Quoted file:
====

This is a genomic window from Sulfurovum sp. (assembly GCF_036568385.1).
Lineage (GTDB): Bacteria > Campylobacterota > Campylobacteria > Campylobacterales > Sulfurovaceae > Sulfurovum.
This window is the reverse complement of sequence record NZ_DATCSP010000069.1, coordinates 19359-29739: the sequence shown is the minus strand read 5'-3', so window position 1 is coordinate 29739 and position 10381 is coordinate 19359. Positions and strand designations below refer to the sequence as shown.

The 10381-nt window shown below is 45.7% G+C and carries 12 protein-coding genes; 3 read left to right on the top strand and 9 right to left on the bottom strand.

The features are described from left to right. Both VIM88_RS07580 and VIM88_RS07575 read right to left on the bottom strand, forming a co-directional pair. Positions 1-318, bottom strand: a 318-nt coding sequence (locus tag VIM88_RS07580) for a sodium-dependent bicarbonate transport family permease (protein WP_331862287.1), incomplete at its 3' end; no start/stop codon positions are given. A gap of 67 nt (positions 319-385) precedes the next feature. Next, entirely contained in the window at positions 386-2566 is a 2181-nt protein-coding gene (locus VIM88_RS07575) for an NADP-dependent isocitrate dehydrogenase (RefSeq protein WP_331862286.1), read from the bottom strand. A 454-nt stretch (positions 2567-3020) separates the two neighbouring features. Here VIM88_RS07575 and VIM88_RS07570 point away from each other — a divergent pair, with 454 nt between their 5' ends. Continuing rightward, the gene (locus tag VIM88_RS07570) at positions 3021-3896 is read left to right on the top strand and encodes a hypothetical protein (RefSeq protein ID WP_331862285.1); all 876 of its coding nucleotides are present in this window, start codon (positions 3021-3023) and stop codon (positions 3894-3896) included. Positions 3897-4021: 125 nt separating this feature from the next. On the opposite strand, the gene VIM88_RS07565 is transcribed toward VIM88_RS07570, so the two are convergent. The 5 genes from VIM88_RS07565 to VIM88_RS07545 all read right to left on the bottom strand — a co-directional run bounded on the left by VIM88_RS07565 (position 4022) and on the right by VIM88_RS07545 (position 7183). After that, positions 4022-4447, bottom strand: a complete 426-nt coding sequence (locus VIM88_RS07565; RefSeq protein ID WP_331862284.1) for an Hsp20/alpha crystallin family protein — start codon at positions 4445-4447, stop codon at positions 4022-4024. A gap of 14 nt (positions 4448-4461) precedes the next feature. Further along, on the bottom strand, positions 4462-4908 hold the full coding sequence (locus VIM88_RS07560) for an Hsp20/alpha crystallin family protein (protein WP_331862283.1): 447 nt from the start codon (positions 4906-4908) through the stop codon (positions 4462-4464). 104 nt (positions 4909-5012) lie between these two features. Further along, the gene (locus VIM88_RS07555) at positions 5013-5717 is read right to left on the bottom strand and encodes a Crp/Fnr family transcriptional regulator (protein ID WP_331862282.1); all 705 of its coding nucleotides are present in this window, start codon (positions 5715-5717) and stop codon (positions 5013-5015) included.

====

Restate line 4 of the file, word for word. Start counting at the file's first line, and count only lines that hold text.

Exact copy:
The 10381-nt window shown below is 45.7% G+C and carries 12 protein-coding genes; 3 read left to right on the top strand and 9 right to left on the bottom strand.